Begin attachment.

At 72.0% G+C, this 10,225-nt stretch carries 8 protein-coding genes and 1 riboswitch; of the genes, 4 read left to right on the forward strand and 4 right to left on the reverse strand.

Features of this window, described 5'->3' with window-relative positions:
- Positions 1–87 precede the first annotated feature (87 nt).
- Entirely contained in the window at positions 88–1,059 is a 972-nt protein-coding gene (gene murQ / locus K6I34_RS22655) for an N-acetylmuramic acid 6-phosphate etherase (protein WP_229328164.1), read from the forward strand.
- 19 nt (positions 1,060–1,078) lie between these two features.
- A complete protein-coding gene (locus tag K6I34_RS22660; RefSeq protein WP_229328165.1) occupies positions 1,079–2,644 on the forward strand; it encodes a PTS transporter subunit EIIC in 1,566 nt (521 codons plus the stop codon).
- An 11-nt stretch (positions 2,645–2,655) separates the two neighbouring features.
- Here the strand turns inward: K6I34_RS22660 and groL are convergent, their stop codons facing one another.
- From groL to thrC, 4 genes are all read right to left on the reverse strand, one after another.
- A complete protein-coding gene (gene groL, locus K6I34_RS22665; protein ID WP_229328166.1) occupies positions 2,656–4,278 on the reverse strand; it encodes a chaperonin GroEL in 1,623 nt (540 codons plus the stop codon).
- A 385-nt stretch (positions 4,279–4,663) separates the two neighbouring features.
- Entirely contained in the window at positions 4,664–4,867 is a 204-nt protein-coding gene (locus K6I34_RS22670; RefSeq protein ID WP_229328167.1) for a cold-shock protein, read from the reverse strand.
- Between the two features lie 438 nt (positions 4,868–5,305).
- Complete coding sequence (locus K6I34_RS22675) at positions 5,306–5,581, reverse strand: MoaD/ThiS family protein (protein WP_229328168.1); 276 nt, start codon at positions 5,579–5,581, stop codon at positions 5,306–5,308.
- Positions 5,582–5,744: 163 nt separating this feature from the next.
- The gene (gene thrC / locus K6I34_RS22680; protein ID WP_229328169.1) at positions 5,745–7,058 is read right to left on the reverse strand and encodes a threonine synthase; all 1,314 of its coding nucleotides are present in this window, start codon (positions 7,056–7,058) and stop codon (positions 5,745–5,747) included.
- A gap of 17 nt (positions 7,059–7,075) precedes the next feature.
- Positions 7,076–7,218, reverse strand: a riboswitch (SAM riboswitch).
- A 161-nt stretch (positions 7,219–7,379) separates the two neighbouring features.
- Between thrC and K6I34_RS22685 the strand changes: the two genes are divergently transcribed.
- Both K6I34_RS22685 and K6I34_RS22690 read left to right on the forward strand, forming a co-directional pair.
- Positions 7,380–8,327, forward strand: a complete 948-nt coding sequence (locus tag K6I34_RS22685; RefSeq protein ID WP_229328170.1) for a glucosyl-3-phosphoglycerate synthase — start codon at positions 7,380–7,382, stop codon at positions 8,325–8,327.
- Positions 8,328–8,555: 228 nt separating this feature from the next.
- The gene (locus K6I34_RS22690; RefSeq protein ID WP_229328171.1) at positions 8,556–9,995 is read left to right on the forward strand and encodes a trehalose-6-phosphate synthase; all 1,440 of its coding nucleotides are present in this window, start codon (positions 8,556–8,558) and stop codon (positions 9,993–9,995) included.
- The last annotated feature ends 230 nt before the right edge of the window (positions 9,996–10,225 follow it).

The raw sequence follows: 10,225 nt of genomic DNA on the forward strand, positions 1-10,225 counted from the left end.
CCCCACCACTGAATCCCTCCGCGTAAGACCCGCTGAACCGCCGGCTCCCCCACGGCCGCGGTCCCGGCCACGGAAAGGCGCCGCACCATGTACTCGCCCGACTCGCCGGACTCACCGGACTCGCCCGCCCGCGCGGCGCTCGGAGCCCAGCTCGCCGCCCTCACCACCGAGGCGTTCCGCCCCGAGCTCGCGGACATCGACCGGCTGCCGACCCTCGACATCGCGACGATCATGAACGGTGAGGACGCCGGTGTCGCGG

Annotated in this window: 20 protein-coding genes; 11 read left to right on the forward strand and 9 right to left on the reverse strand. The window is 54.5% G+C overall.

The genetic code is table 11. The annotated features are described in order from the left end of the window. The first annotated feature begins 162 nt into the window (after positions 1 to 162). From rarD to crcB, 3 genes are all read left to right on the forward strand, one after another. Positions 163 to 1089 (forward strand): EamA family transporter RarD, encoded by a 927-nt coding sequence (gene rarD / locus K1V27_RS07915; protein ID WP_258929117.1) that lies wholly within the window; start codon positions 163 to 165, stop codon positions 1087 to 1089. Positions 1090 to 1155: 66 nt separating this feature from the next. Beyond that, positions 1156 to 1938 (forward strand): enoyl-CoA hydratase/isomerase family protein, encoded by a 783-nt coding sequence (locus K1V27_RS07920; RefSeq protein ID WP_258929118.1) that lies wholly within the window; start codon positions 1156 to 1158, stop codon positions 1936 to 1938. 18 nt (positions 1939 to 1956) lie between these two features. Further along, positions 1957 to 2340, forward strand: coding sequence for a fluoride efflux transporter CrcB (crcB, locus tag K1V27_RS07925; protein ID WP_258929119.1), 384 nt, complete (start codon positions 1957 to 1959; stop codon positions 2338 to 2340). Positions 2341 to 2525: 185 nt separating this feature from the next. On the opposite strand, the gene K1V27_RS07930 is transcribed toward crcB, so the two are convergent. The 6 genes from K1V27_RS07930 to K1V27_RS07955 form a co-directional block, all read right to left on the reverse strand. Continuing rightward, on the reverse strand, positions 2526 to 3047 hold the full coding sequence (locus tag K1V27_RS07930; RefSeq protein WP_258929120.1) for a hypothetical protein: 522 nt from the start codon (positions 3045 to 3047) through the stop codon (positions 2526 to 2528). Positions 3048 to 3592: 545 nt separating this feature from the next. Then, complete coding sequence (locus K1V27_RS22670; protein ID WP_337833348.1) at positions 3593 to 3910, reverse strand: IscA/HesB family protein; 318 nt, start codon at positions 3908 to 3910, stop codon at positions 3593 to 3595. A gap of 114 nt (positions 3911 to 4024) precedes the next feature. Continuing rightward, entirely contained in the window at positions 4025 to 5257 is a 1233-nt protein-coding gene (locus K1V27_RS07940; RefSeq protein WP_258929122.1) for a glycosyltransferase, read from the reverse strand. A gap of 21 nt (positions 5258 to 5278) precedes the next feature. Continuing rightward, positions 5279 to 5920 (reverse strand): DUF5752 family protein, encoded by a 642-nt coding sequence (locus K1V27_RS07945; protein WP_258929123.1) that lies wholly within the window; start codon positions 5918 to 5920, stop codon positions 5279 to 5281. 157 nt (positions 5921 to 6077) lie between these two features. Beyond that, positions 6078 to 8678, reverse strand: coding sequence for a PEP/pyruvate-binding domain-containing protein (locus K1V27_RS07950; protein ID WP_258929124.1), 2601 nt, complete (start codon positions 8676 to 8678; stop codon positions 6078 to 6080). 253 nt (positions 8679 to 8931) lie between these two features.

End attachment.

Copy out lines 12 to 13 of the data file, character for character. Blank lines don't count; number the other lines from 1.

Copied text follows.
- Entirely contained in the window at positions 4,664–4,867 is a 204-nt protein-coding gene (locus K6I34_RS22670; RefSeq protein ID WP_229328167.1) for a cold-shock protein, read from the reverse strand.
- Between the two features lie 438 nt (positions 4,868–5,305).